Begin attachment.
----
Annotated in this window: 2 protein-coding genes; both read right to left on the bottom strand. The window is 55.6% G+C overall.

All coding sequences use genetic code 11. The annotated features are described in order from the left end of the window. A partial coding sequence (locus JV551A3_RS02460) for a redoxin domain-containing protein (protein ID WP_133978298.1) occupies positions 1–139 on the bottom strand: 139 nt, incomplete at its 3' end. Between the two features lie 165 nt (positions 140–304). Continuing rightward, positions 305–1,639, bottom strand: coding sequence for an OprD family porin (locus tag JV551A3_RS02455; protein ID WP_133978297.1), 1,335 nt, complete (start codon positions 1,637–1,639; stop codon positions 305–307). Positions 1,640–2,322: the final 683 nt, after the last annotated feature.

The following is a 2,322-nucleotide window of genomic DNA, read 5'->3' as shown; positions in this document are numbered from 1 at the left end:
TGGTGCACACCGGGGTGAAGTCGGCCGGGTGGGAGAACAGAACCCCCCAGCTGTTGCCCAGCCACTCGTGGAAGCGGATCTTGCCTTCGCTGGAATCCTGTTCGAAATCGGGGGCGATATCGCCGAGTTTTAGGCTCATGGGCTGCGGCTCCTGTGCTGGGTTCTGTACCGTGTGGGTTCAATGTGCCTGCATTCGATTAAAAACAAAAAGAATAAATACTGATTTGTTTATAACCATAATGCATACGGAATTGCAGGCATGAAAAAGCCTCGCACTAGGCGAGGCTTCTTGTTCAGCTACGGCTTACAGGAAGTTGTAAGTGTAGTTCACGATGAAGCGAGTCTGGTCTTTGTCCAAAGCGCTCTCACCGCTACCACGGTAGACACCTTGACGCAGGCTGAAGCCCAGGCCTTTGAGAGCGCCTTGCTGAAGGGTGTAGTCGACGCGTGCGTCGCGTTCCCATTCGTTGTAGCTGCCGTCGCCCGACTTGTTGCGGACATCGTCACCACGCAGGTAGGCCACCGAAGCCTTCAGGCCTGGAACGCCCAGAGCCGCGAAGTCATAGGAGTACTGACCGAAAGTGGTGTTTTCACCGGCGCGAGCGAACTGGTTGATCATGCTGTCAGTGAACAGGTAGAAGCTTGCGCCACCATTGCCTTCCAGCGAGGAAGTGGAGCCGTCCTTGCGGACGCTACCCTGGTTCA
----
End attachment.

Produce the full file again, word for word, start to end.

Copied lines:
Annotated in this window: 2 protein-coding genes; both read right to left on the bottom strand. The window is 55.6% G+C overall.

All coding sequences use genetic code 11. The annotated features are described in order from the left end of the window. A partial coding sequence (locus JV551A3_RS02460) for a redoxin domain-containing protein (protein ID WP_133978298.1) occupies positions 1–139 on the bottom strand: 139 nt, incomplete at its 3' end. Between the two features lie 165 nt (positions 140–304). Continuing rightward, positions 305–1,639, bottom strand: coding sequence for an OprD family porin (locus tag JV551A3_RS02455; protein ID WP_133978297.1), 1,335 nt, complete (start codon positions 1,637–1,639; stop codon positions 305–307). Positions 1,640–2,322: the final 683 nt, after the last annotated feature.

The following is a 2,322-nucleotide window of genomic DNA, read 5'->3' as shown; positions in this document are numbered from 1 at the left end:
TGGTGCACACCGGGGTGAAGTCGGCCGGGTGGGAGAACAGAACCCCCCAGCTGTTGCCCAGCCACTCGTGGAAGCGGATCTTGCCTTCGCTGGAATCCTGTTCGAAATCGGGGGCGATATCGCCGAGTTTTAGGCTCATGGGCTGCGGCTCCTGTGCTGGGTTCTGTACCGTGTGGGTTCAATGTGCCTGCATTCGATTAAAAACAAAAAGAATAAATACTGATTTGTTTATAACCATAATGCATACGGAATTGCAGGCATGAAAAAGCCTCGCACTAGGCGAGGCTTCTTGTTCAGCTACGGCTTACAGGAAGTTGTAAGTGTAGTTCACGATGAAGCGAGTCTGGTCTTTGTCCAAAGCGCTCTCACCGCTACCACGGTAGACACCTTGACGCAGGCTGAAGCCCAGGCCTTTGAGAGCGCCTTGCTGAAGGGTGTAGTCGACGCGTGCGTCGCGTTCCCATTCGTTGTAGCTGCCGTCGCCCGACTTGTTGCGGACATCGTCACCACGCAGGTAGGCCACCGAAGCCTTCAGGCCTGGAACGCCCAGAGCCGCGAAGTCATAGGAGTACTGACCGAAAGTGGTGTTTTCACCGGCGCGAGCGAACTGGTTGATCATGCTGTCAGTGAACAGGTAGAAGCTTGCGCCACCATTGCCTTCCAGCGAGGAAGTGGAGCCGTCCTTGCGGACGCTACCCTGGTTCA